value I (which includes any background) is used for the poisson term.
The other form is used in a second pass (and further passes if
cleaning) using the estimated data value based on the normalized
profile P scaled to the estimated total flux plus the estimated
background B; i.e. I estimated = S * P + B.

The background variance VB is computed using the poisson noise model based on the estimated background counts. If no background subtraction is done then both B and VB are set to zero. If a background is determined the background is either an average or function fit to pixels in defined background regions. If a fit is used B need not be a constant. Because the background estimate is based on a finite number of pixels, the poisson variance estimate is divided by the number N (minus one) of pixels used in determining the background. The number of pixels used includes any box car smoothing. Thus, the larger the number of background pixels the smaller the background noise contribution to the variance weighting. This method is only approximate since no correction is made for the number of degrees of freedom and correlations when using the fitting method of background estimation.

VMIN is a minimum variance need to avoid generating zero or negative variances from the data. The definition of VMIN is such that if a zero read out noise is specified (which is certainly possible such as with photon counting detectors) then a minimum of 1 photon is imposed. Otherwise the minimum is set by the read out noise even if the poisson count part is (unphysically) negative.

One deviation from the linear photon response mode which is considered
is saturation. A data level specified by the parameter
*saturation*
is used to exclude data from the profile fitting.
During extraction the saturated pixels are not treated any differently
than unsaturated pixels except that dispersion points with saturated
pixels are flagged by reversing the sign of the final estimated sigma;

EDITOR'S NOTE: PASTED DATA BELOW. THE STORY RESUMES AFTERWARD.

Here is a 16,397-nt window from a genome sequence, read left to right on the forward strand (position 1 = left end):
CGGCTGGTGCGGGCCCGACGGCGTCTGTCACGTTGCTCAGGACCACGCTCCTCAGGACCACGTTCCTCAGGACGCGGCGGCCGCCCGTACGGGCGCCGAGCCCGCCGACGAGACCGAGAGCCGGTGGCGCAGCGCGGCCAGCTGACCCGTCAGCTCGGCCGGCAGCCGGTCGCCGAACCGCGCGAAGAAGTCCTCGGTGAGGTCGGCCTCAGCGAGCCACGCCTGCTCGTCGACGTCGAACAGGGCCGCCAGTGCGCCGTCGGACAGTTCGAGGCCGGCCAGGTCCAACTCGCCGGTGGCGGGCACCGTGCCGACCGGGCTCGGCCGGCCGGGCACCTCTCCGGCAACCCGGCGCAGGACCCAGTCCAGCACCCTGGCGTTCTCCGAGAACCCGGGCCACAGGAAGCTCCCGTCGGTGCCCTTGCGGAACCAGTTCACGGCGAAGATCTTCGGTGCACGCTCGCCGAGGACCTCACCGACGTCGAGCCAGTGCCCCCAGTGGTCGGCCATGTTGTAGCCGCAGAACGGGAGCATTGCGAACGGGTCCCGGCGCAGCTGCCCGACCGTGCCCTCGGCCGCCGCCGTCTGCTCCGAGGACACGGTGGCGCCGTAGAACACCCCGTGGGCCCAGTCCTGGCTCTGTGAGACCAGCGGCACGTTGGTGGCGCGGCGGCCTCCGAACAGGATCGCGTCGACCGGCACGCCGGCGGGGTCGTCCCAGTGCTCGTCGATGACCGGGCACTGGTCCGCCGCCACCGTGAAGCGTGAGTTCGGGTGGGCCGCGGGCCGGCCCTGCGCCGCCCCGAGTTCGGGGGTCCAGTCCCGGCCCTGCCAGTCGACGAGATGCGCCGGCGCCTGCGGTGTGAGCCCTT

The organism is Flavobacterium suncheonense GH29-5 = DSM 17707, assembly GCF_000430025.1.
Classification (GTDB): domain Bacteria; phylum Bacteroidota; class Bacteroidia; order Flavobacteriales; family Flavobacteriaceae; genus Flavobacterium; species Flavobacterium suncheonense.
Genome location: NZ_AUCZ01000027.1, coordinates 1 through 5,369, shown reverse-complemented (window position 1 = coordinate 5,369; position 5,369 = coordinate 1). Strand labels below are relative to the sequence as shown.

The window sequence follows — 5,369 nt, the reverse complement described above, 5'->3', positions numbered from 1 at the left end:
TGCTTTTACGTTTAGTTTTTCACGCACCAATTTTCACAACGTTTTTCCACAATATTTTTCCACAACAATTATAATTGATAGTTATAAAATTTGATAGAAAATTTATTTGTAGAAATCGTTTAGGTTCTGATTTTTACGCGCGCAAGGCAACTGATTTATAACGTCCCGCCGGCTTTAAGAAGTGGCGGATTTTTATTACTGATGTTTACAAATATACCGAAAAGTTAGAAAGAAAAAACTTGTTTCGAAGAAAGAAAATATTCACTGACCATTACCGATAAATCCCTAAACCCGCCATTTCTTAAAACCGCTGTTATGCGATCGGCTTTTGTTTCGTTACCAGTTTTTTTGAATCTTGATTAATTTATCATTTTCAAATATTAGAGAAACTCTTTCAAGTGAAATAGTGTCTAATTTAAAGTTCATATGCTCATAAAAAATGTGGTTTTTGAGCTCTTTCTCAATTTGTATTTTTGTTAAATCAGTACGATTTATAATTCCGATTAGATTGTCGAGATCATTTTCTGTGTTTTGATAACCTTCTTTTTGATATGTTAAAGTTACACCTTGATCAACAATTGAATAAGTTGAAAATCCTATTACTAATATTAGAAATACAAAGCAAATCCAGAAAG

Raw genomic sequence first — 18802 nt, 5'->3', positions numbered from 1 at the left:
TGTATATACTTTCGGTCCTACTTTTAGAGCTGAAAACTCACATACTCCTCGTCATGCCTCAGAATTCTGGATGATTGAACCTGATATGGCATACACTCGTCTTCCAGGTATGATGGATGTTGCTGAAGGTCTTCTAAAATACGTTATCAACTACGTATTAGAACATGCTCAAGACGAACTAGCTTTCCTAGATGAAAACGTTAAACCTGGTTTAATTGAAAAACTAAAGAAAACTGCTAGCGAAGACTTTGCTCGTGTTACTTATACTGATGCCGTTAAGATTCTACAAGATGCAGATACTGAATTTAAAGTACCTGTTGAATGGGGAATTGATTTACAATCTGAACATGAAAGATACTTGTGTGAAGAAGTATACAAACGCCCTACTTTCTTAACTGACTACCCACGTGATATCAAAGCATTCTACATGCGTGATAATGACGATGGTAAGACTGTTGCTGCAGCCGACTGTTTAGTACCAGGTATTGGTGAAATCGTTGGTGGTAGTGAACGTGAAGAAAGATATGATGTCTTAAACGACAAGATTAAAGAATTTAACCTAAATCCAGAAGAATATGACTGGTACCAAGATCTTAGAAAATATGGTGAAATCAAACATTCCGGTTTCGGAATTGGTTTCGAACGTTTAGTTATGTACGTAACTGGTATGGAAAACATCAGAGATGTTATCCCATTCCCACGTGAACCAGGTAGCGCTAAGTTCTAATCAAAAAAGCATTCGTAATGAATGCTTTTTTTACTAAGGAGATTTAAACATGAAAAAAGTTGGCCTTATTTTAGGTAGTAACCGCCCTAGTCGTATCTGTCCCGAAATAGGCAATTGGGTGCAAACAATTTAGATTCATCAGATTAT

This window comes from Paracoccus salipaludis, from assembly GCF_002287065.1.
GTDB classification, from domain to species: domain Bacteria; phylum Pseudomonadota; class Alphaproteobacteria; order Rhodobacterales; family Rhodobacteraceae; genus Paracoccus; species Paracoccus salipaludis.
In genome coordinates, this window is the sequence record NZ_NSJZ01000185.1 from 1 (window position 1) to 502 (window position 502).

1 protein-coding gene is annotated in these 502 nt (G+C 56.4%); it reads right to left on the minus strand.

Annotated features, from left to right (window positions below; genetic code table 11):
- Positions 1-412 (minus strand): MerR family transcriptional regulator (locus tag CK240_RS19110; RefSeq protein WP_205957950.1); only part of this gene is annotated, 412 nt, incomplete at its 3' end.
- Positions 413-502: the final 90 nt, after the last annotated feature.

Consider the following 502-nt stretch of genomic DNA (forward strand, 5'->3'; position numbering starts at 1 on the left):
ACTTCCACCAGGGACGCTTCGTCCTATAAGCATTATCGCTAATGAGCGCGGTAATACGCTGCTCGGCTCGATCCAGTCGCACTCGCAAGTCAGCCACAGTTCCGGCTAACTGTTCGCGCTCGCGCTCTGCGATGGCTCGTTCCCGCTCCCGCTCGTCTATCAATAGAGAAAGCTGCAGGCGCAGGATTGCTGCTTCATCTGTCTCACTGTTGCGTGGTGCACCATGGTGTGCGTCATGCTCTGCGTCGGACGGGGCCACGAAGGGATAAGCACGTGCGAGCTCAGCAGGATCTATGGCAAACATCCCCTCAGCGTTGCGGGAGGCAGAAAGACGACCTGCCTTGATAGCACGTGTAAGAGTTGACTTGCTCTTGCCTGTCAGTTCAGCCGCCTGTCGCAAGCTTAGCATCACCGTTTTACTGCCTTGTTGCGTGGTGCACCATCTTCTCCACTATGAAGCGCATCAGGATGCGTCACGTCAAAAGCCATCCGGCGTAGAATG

the sigma output is enabled with the *extras*
parameter. Exclusion
of saturated pixels from the extraction, as is done with deviant
pixels, was tried but this resulted in higher noise in the spectrum.

If removal of cosmic rays and other deviant pixels is desired, called
cleaning and selected with a *clean*
parameter, they are
iteratively rejected based on the estimated variance and excluded from
the weighted sum. Note that a cleaned extraction is always variance
weighted regardless of the value of the *weights*
parameter. This
makes sense since the detector noise parameters must be specified and
the spectrum profile computed, so all of the computational effort must
be done anyway, and the variance weighting is as good or superior to a
simple unweighted extraction.

The detection and removal of deviant pixels is straightforward. Based on the noise model described earlier, pixels deviating by more than a specified number of sigma (square root of the variance) above or below the model are removed from the weighted sum. A new spectrum estimate is made and the rejection is repeated. The rejections are made one at a time starting with the most deviant and up to half the pixels in the aperture may be rejected. The total number of rejected pixels in the spectrum is recorded in the logfile and a profile plot of data and model profile is recorded in the plotfile.

As a final step when computing a weighted/cleaned spectrum the total fluxes from the weighted spectrum and the simple unweighted spectrum (excluding any deviant and saturated pixels) are computed and a "bias" factor of the ratio of the two fluxes is multiplied into the weighted spectrum and the sigma estimate. This makes the total fluxes the same. The bias factor is recorded in the logfile if one is kept. Also a check is made for unusual bias factors. If the two fluxes disagree by more than a factor of two a warning is given on the standard output and the logfile with the individual total fluxes as well as the bias factor. If the bias factor is negative a warning is also given and no bias factor is applied.

## SEE ALSO

apbackground approfiles apall apsum